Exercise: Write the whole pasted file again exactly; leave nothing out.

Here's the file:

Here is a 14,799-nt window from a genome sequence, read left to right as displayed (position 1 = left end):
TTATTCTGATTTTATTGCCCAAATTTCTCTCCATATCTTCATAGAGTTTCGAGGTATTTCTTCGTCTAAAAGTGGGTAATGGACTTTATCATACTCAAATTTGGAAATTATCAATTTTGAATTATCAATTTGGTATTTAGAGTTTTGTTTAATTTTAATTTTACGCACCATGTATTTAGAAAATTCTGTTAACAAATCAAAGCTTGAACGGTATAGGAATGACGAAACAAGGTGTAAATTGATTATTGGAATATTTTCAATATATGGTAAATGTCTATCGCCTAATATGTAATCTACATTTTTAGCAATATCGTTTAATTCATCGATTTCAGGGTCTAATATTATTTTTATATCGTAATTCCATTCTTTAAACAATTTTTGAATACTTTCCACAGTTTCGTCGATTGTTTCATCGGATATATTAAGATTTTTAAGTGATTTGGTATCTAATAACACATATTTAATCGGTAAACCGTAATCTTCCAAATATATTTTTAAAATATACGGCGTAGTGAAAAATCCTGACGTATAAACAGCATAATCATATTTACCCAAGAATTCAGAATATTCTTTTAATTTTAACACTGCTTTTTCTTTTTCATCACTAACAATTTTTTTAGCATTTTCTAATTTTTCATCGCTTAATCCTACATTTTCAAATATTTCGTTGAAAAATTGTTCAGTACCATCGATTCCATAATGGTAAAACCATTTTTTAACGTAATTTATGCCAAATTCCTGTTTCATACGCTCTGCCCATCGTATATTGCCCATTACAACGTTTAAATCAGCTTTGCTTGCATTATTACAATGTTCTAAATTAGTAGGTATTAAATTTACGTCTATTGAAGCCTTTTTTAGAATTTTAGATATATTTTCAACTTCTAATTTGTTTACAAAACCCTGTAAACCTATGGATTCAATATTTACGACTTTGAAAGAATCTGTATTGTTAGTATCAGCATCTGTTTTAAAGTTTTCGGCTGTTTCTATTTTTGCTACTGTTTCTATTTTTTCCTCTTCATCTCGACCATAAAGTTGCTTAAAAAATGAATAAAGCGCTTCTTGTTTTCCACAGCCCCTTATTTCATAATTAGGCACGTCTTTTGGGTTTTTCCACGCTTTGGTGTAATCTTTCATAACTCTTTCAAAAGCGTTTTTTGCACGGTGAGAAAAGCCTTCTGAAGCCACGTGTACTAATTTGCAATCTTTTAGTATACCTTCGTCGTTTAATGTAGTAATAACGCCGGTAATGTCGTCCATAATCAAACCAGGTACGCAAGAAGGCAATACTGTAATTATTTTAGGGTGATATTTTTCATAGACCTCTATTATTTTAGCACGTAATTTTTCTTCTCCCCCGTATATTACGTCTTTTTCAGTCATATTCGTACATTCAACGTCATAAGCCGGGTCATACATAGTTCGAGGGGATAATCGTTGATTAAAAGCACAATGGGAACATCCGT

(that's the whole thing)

Here is a 14,799-nt window from a genome sequence, read left to right as displayed (position 1 = left end):
TTATTCTGATTTTATTGCCCAAATTTCTCTCCATATCTTCATAGAGTTTCGAGGTATTTCTTCGTCTAAAAGTGGGTAATGGACTTTATCATACTCAAATTTGGAAATTATCAATTTTGAATTATCAATTTGGTATTTAGAGTTTTGTTTAATTTTAATTTTACGCACCATGTATTTAGAAAATTCTGTTAACAAATCAAAGCTTGAACGGTATAGGAATGACGAAACAAGGTGTAAATTGATTATTGGAATATTTTCAATATATGGTAAATGTCTATCGCCTAATATGTAATCTACATTTTTAGCAATATCGTTTAATTCATCGATTTCAGGGTCTAATATTATTTTTATATCGTAATTCCATTCTTTAAACAATTTTTGAATACTTTCCACAGTTTCGTCGATTGTTTCATCGGATATATTAAGATTTTTAAGTGATTTGGTATCTAATAACACATATTTAATCGGTAAACCGTAATCTTCCAAATATATTTTTAAAATATACGGCGTAGTGAAAAATCCTGACGTATAAACAGCATAATCATATTTACCCAAGAATTCAGAATATTCTTTTAATTTTAACACTGCTTTTTCTTTTTCATCACTAACAATTTTTTTAGCATTTTCTAATTTTTCATCGCTTAATCCTACATTTTCAAATATTTCGTTGAAAAATTGTTCAGTACCATCGATTCCATAATGGTAAAACCATTTTTTAACGTAATTTATGCCAAATTCCTGTTTCATACGCTCTGCCCATCGTATATTGCCCATTACAACGTTTAAATCAGCTTTGCTTGCATTATTACAATGTTCTAAATTAGTAGGTATTAAATTTACGTCTATTGAAGCCTTTTTTAGAATTTTAGATATATTTTCAACTTCTAATTTGTTTACAAAACCCTGTAAACCTATGGATTCAATATTTACGACTTTGAAAGAATCTGTATTGTTAGTATCAGCATCTGTTTTAAAGTTTTCGGCTGTTTCTATTTTTGCTACTGTTTCTATTTTTTCCTCTTCATCTCGACCATAAAGTTGCTTAAAAAATGAATAAAGCGCTTCTTGTTTTCCACAGCCCCTTATTTCATAATTAGGCACGTCTTTTGGGTTTTTCCACGCTTTGGTGTAATCTTTCATAACTCTTTCAAAAGCGTTTTTTGCACGGTGAGAAAAGCCTTCTGAAGCCACGTGTACTAATTTGCAATCTTTTAGTATACCTTCGTCGTTTAATGTAGTAATAACGCCGGTAATGTCGTCCATAATCAAACCAGGTACGCAAGAAGGCAATACTGTAATTATTTTAGGGTGATATTTTTCATAGACCTCTATTATTTTAGCACGTAATTTTTCTTCTCCCCCGTATATTACGTCTTTTTCAGTCATATTCGTACATTCAACGTCATAAGCCGGGTCATACATAGTTCGAGGGGATAATCGTTGATTAAAAGCACAATGGGAACATCCGT